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Hoffmann, R. A wiki for the life sciences where authorship matters. Nature Genetics (2008)
 
 
 

Blockade of hoarding in rats by diazepam: an analysis of the anxiety and object value hypotheses of hoarding.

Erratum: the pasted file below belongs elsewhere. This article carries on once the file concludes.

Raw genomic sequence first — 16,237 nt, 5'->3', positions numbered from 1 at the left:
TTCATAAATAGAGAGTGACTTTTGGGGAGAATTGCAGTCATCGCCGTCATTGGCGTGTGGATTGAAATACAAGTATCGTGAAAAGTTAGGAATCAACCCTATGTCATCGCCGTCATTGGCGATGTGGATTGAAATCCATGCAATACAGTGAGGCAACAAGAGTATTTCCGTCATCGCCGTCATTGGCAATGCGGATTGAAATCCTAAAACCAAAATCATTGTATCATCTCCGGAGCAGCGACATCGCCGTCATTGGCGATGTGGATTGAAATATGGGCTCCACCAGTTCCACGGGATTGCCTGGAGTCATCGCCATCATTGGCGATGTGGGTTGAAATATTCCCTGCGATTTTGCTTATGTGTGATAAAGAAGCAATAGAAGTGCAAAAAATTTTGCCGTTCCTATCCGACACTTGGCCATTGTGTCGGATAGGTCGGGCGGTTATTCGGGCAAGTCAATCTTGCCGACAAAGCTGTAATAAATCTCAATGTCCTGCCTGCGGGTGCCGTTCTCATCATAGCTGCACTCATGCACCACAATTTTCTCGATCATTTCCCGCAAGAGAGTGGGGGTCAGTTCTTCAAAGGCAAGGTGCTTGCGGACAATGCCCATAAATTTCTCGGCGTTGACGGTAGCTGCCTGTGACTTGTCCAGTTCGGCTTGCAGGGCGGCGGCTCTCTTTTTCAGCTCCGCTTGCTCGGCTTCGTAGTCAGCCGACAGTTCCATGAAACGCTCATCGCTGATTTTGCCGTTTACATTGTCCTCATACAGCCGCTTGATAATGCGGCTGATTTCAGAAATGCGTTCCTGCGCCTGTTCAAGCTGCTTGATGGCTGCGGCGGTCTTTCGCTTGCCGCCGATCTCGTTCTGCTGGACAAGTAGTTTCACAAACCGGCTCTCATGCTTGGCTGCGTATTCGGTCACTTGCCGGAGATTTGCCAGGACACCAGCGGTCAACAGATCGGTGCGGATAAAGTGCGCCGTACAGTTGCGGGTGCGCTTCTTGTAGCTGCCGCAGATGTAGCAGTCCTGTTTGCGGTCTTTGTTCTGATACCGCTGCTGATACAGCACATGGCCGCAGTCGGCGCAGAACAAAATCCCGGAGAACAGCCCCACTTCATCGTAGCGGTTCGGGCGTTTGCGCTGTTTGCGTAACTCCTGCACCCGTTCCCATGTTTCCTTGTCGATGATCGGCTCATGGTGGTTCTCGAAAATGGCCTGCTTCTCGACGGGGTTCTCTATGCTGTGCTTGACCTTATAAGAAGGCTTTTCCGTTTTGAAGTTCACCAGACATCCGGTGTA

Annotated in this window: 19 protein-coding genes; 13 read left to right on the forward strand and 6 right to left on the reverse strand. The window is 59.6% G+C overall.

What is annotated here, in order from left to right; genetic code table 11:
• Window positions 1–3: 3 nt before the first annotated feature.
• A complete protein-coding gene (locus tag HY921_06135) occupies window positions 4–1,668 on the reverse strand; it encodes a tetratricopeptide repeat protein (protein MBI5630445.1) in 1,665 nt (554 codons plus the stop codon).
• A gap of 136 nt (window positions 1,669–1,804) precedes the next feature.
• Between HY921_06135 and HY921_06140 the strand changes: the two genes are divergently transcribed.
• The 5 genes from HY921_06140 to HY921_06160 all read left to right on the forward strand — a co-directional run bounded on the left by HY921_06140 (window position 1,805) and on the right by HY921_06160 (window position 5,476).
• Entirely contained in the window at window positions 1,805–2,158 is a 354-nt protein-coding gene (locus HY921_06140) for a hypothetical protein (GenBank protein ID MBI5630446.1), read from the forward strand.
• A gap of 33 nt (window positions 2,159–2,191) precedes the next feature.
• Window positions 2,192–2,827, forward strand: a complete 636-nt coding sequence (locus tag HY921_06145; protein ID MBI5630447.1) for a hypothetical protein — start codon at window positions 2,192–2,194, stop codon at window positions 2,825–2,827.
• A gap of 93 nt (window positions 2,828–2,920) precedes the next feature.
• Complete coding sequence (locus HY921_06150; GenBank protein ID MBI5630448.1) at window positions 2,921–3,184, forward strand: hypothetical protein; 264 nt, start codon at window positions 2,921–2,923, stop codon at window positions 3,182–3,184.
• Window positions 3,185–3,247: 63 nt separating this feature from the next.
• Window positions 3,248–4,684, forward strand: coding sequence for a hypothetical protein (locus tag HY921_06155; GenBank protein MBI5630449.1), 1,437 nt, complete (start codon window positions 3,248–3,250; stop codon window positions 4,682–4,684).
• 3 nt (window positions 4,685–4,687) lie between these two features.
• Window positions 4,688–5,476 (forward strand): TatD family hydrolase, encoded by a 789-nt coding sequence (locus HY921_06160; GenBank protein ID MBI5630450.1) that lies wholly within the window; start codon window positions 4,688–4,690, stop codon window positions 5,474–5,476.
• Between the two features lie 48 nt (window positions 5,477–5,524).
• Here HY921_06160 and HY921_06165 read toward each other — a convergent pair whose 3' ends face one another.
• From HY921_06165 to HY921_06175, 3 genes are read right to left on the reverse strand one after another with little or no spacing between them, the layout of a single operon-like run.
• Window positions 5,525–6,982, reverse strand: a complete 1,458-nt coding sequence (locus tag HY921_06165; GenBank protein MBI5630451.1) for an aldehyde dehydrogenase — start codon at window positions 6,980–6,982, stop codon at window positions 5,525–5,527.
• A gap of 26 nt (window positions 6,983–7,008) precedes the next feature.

The "security hypothesis" suggests food hoarding by rats serves to preempt attack and therefore might be motivated by "anxiety". The "object value" hypothesis suggests rats hoard objects that they perceive as valuable as related to some state or need. These hypotheses were evaluated with the anxiolytic drug diazepam, which is purported to both decrease anxiety and increase motivation to eat, and which accordingly either may decrease or increase hoarding. Using a new hoarding paradigm, diazepam (Valium: 0.25-5 mg/kg), was found to produce a dose-related reduction in hoarding that was dependent upon food pellet size and that was reversed by flumazenil (Ro 15-1788), a benzodiazepine receptor antagonist. Diazepam also slowed eating speed, blocked "dodging", a movement used to initiate hoarding, and impaired spatial navigation in a learning-set swimming pool task. The results fail to support the object value hypothesis of hoarding. Since perception of food size, motivation, motor ability and spatial abilities all probably contribute to successful food hoarding, the results provide several explanations other than, or in addition to, anxiety reduction for the drug's effects on hoarding. Nevertheless, the study provides a number of new sensitive measures of the effects of anxiolytic drugs and new insights into their behavioral effects.[1]

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